The Salesforce Suite of Drupal modules is an easy way to connect Drupal to Salesforce, a Customer Relationship Management system used by retailers and non-profits alike, which allows non-technical staff to create extensive reports – reports that would be difficult to create using Drupal alone.
Although entities can be synchronized to Salesforce objects – and custom mappings created – there is lots more that can be done with Salesforce. Let’s take a look.
For openers, you’ll need:
- A Developer Edition account;
- The Salesforce Drupal module;
- A Drupal development site.
To get the Developer Edition, create a developer account.
Once you’re in Salesforce, you’ll quickly notice that the site seems overwhelming. A complete overview is way beyond the scope of this article; the most important objects for our purposes are Campaigns, Leads, Contacts, and Cases.
There are many other extensions for Salesforce, extensions that provide new object types. Also, existing object types can be extended in much the same way as in Drupal.
As a best practice, always work in a sandbox environment when not working within a dev instance. It will help ensure that you can create a proper development -> testing -> production workflow.
To create a sandbox (Enterprise, Performance, Unlimited, and Database.com), go to Setup » Sandboxes » Create new Sandbox.
As the final step in this first part of the process, create an application to connect Drupal to Salesforce by going to Setup » Create » Apps and clicking on New application under Connected Apps. Enter the basic information (e.g. “Drupal Integration”) and activate oAuth. Enter a callback URL to your local instance. If your local development Drupal site resides at http://localhost/salesforce-test/, then your callback URL is http://localhost/salesforce-test/salesforce/oauth_callback. Select api and offline_access as scopes.
Figure 1: Creating an app in Salesforce is easy, but be certain that the oAuth callback URL is correct.]
Be sure to keep your consumer key and consumer secret handy, and you’re ready to move on.
Download the ‘salesforce-7.x-3.x’ module and enable the salesforce_mapping and salesforce_push modules. In your Drupal site, go to Configuration » Salesforce » Authorize and enter your consumer key and consumer secret.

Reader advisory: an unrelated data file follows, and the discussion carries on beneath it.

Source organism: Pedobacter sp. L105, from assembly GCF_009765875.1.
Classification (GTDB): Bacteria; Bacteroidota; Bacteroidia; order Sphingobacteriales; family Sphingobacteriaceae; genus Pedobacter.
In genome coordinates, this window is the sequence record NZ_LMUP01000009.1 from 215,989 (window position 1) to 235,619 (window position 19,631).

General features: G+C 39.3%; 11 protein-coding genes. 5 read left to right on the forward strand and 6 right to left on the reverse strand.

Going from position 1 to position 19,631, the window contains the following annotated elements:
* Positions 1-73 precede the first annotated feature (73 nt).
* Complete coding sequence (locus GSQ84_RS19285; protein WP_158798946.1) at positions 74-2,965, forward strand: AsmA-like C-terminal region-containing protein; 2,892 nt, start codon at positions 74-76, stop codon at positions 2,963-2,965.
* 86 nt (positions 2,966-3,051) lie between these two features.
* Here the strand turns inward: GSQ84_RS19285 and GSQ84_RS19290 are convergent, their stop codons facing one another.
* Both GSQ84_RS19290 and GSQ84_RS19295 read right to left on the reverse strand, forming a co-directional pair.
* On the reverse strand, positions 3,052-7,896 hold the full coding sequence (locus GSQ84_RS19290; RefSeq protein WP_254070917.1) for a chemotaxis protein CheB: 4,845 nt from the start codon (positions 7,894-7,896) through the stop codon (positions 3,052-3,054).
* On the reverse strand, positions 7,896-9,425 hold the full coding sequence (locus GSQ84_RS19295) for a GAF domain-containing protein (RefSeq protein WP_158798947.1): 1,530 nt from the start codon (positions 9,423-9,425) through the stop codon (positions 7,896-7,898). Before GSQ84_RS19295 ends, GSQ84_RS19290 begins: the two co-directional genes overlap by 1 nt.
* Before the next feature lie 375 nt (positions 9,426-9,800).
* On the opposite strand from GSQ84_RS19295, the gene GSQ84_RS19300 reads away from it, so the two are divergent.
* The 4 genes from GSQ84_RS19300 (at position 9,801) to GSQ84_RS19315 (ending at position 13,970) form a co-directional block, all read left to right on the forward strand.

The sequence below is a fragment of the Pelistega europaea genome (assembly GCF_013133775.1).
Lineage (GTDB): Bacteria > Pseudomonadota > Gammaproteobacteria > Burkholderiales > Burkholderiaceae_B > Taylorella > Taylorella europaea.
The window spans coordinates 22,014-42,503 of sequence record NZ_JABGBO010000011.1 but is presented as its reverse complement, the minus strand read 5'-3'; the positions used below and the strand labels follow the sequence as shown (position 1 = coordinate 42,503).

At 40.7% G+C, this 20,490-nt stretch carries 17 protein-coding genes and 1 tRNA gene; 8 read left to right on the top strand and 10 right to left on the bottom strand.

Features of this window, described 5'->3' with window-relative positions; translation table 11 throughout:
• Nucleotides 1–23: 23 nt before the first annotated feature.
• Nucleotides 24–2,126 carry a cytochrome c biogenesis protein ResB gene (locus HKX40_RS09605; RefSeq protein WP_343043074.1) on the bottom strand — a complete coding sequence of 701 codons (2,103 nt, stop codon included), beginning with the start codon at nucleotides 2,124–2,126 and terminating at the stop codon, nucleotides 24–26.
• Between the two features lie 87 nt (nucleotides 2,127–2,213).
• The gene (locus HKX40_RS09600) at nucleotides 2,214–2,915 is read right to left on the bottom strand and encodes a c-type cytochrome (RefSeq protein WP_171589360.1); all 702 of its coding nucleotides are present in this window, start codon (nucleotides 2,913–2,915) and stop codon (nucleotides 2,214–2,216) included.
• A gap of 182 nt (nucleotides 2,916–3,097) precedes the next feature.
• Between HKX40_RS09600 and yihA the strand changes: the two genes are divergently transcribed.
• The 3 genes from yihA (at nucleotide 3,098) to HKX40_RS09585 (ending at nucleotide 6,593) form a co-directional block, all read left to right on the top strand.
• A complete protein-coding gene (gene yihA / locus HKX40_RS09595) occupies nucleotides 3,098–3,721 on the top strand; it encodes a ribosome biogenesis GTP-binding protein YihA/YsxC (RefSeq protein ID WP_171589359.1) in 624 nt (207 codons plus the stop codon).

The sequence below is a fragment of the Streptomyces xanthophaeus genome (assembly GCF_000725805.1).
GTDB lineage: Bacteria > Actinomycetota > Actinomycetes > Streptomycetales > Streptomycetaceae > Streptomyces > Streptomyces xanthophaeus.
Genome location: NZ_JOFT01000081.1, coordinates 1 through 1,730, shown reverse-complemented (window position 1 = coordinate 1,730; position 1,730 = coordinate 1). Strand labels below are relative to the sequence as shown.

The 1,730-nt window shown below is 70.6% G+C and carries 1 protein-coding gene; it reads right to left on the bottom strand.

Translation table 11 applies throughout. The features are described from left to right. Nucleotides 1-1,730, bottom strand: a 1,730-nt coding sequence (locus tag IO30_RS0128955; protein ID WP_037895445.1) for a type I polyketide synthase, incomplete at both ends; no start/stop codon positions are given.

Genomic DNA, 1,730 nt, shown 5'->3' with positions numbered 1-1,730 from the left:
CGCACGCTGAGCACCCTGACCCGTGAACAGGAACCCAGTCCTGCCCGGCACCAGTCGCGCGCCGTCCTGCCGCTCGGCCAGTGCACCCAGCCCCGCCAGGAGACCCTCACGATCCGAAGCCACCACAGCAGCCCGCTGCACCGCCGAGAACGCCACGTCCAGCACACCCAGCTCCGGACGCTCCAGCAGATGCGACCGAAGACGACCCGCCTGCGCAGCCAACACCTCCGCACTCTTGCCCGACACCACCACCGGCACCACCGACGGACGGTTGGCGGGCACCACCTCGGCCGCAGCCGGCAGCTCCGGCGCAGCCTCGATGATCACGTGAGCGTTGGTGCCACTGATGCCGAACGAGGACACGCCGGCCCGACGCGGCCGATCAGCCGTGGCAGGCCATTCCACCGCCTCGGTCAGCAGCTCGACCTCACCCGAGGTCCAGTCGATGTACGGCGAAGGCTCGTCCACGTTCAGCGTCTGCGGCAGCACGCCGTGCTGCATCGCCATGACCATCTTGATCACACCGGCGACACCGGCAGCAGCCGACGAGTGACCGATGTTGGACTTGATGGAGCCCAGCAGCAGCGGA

If you are using a sandbox, you need to enter under the advanced settings,
<a href="https://test.salesforce.com/">https://test.salesforce.com/[/geshifilter-code] as the Salesforce endpoint. After logging in, you will be prompted for the permissions specified earlier; after clicking ‘Allow’, you’ll be back at Drupal with the message “Salesforce OAUTH2 authorization successful.” At the bottom of the screen will be a list of resources.
Before mapping the user object, create
field_last_name fields within Drupal for the user entity at Configuration » People » Account Settings » Manage Fields.
You’re now able to map the User account to a contact by going to Structure » Salesforce » Salesforce Mappings and adding a Salesforce module called “User Mapping”.
Fill out the fields as seen in Figure 2, and check the three action triggers (entity create / update / delete). Save, and edit your own user account at People » Edit. Add the first name and last name, and you’ll see that the user account has been synchronized with a Salesforce record.
Figure 2: Salesforce module allows you to map all Drupal entity bundles to different Salesforce objects. Here, the user entity is mapped.
A Ticket System for Authorized Users
A typical use case is to collect data in Drupal, and then process the data in Salesforce. But for this article, we will create a quick ticket system for authorized users that will create cases within Salesforce, using the entityform module, which allows creating forms that can be used for collecting data – similar to webform, but using Drupal fields.
Download and enable the entityform module and go to Structure » Entityform Types » Add entityform type. Enter Ticket as the name, and select authenticated user as the role. Save the form type and add a
message-long text field to it.
Next, map the entityform submission entity with the ticket bundle to a Salesforce case object like the user account. Map the field_message field to the Case description; map the user who creates the case; select Related Entities » User; and map that to Contact ID. (See Figure 3.)
Figure 3: Related entities allow advanced scenarios for mapping complex relations in Drupal directly to Salesforce.
Save the mapping and go to the
/submit/ticket URL (available from the Structure » Entityform types screen), enter a message, submit it, and – voila! – your ticket has been created as a case within Salesforce.
Tip: If you copy the Salesforce ID from the message, you can go directly to https://emea.salesforce.com/ID to see the newly created record. (The emea prefix is for the developer edition.)
While entityform is quite powerful, form variations are not easily workable because only one bundle can be mapped to one object type. But with the help of the ‘webform’ and ‘salesforce_webform_map’ modules, in combination with entityform, it is possible to create a Salesforce mapping per object-type once, and potentially re-use it across hundreds of different web forms. In this scenario, one webform is represented by a campaign in Salesforce, and recursive object creation is enabled using different Salesforce mappings.
Salesforce and Drupal are a powerful combination. The Salesforce module allows you to map complex Drupal structures to Salesforce, and by using entityform, simple data entry forms can easily be created.